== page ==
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With a creamy dish, do you prefer a buttery Chardonnay or a crisp one?

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Buttery or crisp Chardonnay with a creamy dinner?


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sour_grapes

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I have heard many people that express that they either love a buttery Chardonnay, and disdain a crisp one, or the opposite. For me, these two styles may as well be two different wines, and I like 'em both! I am capable of liking a Cabernet AND a Tempranillo, so why can't we like both a buttery Chard that has undergone MLF in an oaken barrel, as well as a crisp Chard that was fermented in stainless steel?

But the question at hand is pairing. I have heard BOTH that you should pair a buttery Chard with a creamy dish (to complement it) AND that you should pair a crisp Chard with a creamy dish (to "cut through the richness"). And vice versa with the pairing for, say, a lemony dish.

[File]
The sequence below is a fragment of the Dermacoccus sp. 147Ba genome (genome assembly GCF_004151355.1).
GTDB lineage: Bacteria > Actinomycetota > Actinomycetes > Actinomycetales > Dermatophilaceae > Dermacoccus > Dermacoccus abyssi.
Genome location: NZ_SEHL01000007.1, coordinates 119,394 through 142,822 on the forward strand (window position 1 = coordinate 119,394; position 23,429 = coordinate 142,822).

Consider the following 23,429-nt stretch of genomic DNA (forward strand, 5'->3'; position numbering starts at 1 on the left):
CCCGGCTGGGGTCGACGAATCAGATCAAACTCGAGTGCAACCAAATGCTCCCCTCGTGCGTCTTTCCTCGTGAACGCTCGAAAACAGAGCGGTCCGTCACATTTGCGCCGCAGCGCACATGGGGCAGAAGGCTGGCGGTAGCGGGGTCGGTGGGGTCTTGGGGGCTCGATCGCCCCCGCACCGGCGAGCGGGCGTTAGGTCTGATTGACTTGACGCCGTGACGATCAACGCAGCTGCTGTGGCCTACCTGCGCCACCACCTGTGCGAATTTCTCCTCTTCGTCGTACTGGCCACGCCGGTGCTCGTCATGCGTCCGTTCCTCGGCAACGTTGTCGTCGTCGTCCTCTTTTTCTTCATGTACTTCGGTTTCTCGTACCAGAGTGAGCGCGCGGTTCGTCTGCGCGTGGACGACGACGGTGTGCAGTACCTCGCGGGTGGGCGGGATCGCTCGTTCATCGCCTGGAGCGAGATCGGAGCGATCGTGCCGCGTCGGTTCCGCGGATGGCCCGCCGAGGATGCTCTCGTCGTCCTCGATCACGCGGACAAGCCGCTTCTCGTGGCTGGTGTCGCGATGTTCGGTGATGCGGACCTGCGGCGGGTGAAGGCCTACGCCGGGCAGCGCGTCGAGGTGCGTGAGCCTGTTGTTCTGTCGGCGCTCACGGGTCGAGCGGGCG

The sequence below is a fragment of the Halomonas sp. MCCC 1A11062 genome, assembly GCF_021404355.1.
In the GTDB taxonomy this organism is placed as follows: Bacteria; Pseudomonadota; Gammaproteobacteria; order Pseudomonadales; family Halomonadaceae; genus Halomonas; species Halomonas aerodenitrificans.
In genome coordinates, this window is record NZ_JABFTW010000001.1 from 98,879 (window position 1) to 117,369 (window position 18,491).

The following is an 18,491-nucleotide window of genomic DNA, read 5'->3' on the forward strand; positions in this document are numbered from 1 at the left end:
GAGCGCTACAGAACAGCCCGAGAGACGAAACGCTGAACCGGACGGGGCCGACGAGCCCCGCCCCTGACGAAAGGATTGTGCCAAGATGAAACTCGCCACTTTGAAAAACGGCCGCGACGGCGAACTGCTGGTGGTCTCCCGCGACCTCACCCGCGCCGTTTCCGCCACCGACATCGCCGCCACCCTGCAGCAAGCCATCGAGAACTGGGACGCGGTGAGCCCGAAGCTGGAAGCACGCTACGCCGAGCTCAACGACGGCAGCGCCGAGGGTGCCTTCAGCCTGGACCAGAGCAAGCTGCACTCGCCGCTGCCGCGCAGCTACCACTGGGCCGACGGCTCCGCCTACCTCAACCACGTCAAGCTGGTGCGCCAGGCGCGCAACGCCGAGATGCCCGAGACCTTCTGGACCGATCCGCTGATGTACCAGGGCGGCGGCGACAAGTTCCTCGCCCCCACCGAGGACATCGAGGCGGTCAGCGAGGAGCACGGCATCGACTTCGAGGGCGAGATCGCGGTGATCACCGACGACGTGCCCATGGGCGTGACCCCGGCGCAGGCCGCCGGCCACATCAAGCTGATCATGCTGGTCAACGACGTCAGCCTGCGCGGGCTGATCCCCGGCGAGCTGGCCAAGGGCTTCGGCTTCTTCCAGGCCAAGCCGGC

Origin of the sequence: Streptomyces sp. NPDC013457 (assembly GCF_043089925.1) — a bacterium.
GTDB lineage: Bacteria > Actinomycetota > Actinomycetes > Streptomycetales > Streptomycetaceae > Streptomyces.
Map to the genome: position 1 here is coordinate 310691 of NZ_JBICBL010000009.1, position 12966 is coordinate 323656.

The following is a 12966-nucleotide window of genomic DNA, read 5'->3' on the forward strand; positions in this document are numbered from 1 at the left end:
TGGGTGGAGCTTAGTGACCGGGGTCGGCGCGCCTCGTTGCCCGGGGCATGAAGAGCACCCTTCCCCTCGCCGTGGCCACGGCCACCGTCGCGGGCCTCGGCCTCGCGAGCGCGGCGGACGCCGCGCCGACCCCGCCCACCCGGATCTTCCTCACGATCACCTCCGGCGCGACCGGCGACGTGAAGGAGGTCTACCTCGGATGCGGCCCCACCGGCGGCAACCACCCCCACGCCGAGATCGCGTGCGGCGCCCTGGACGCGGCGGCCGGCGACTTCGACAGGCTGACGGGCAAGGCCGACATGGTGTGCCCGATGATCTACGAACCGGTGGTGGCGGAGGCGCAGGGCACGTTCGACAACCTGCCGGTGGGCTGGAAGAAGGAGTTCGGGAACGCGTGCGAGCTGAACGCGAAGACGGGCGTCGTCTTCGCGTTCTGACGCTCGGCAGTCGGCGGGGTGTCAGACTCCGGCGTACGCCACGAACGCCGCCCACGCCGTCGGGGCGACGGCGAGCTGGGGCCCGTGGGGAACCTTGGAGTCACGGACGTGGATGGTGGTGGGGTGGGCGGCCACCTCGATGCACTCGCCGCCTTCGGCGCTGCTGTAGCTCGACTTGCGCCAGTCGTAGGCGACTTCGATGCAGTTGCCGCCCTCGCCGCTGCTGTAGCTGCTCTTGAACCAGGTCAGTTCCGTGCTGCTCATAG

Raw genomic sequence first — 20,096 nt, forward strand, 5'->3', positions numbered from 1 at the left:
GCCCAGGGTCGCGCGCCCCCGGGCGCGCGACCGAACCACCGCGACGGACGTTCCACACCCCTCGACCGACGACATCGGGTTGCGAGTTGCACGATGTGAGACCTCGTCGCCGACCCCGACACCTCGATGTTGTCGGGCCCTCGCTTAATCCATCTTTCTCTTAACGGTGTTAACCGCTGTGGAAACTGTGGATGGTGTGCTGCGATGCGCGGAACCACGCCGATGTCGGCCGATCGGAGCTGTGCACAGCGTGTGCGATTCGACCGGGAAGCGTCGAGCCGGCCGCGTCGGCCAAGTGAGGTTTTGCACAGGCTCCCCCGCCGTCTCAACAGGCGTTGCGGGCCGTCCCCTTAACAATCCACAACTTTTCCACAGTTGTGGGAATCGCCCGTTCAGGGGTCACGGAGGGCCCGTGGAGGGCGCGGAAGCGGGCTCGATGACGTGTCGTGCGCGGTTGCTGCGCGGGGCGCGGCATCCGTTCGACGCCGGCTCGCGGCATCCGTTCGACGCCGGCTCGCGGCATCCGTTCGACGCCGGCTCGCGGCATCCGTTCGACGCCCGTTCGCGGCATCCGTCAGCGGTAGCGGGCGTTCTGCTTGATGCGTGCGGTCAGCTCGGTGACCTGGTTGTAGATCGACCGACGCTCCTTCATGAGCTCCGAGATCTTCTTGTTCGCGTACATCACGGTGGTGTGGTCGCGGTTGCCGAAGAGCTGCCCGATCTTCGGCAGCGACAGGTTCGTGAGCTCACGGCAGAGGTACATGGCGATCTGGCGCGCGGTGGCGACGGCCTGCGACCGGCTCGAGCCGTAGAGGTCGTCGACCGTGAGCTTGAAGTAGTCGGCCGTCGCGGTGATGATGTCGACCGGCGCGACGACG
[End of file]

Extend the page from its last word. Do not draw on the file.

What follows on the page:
I had a conundrum today. I made a delectable crab pasta tonight. However, it was BOTH lemony AND rich. The ingredients included: mushrooms, shallots, garlic, crab meat, tarragon, lemon zest and juice, ricotta cheese, parsley, toasted panko crumbs, a reduction of shrimp stock, white wine, and sherry, and parmesan cheese. The sauce was creamy, but had a definite lemon edge to it. I opted for a butter bomb, and enjoyed it very much.

What is your opinion? Which style would you pull?
 
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Chuck E

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I was going crisp, until you spoke of lemon in the dish, then I flopped to buttery.
I had the same reaction as NorCal. I often use wines to balance the meal, hence lemon or vinegar in a dish gets the opposite type of wine. Heavy, buttery, or creamy gets the crisp/dry wine.
 

Boatboy24

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With a decision like that to be made, I could only move forward after thorough scientific testing. I'd open one of each.

But, being as we're still in Lent for a few more days, I'd probably have gone with lemon water.
 

mainshipfred

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The thing about Chardonny is if you bought 5 bottles they were probably all made differently. I think it's the varietal with the most differences. It's often times not one end of the scale or the other but somewhere in the middle. So Jim your should involve 5 wines in your study and John I'm with you on the Cab and Temp or some other white. I never have been a fan of Chardonny. Paul your dinner sounds delicious.
 

ibglowin